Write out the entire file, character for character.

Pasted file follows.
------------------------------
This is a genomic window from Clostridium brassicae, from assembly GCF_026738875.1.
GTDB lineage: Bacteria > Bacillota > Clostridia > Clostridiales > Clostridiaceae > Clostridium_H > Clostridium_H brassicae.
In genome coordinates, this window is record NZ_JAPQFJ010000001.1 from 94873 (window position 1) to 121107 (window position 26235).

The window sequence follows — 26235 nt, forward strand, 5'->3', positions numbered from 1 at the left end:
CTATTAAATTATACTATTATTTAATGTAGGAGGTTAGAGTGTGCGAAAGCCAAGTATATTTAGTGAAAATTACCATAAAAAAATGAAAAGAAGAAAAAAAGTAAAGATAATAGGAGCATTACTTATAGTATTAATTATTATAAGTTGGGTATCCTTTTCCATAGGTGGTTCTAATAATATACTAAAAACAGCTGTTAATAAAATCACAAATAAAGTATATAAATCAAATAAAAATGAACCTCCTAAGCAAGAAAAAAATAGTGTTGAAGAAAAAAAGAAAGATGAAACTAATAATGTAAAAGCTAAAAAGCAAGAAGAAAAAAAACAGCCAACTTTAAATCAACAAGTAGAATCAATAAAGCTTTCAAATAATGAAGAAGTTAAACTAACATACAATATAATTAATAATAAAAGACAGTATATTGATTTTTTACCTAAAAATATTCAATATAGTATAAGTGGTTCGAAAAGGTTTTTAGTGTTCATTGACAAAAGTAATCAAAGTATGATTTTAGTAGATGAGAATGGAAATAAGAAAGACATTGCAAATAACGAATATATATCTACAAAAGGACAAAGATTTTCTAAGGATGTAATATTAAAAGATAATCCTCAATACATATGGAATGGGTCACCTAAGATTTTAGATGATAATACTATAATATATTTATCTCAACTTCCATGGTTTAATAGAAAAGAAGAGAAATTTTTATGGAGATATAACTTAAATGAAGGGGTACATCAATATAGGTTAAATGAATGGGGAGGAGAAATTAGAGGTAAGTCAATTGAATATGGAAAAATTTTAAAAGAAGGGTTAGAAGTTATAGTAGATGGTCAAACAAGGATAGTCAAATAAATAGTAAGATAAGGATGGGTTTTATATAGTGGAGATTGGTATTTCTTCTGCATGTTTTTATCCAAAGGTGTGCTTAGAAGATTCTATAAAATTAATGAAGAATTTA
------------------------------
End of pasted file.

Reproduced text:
This is a genomic window from Clostridium brassicae, from assembly GCF_026738875.1.
GTDB lineage: Bacteria > Bacillota > Clostridia > Clostridiales > Clostridiaceae > Clostridium_H > Clostridium_H brassicae.
In genome coordinates, this window is record NZ_JAPQFJ010000001.1 from 94873 (window position 1) to 121107 (window position 26235).

The window sequence follows — 26235 nt, forward strand, 5'->3', positions numbered from 1 at the left end:
CTATTAAATTATACTATTATTTAATGTAGGAGGTTAGAGTGTGCGAAAGCCAAGTATATTTAGTGAAAATTACCATAAAAAAATGAAAAGAAGAAAAAAAGTAAAGATAATAGGAGCATTACTTATAGTATTAATTATTATAAGTTGGGTATCCTTTTCCATAGGTGGTTCTAATAATATACTAAAAACAGCTGTTAATAAAATCACAAATAAAGTATATAAATCAAATAAAAATGAACCTCCTAAGCAAGAAAAAAATAGTGTTGAAGAAAAAAAGAAAGATGAAACTAATAATGTAAAAGCTAAAAAGCAAGAAGAAAAAAAACAGCCAACTTTAAATCAACAAGTAGAATCAATAAAGCTTTCAAATAATGAAGAAGTTAAACTAACATACAATATAATTAATAATAAAAGACAGTATATTGATTTTTTACCTAAAAATATTCAATATAGTATAAGTGGTTCGAAAAGGTTTTTAGTGTTCATTGACAAAAGTAATCAAAGTATGATTTTAGTAGATGAGAATGGAAATAAGAAAGACATTGCAAATAACGAATATATATCTACAAAAGGACAAAGATTTTCTAAGGATGTAATATTAAAAGATAATCCTCAATACATATGGAATGGGTCACCTAAGATTTTAGATGATAATACTATAATATATTTATCTCAACTTCCATGGTTTAATAGAAAAGAAGAGAAATTTTTATGGAGATATAACTTAAATGAAGGGGTACATCAATATAGGTTAAATGAATGGGGAGGAGAAATTAGAGGTAAGTCAATTGAATATGGAAAAATTTTAAAAGAAGGGTTAGAAGTTATAGTAGATGGTCAAACAAGGATAGTCAAATAAATAGTAAGATAAGGATGGGTTTTATATAGTGGAGATTGGTATTTCTTCTGCATGTTTTTATCCAAAGGTGTGCTTAGAAGATTCTATAAAATTAATGAAGAATTTA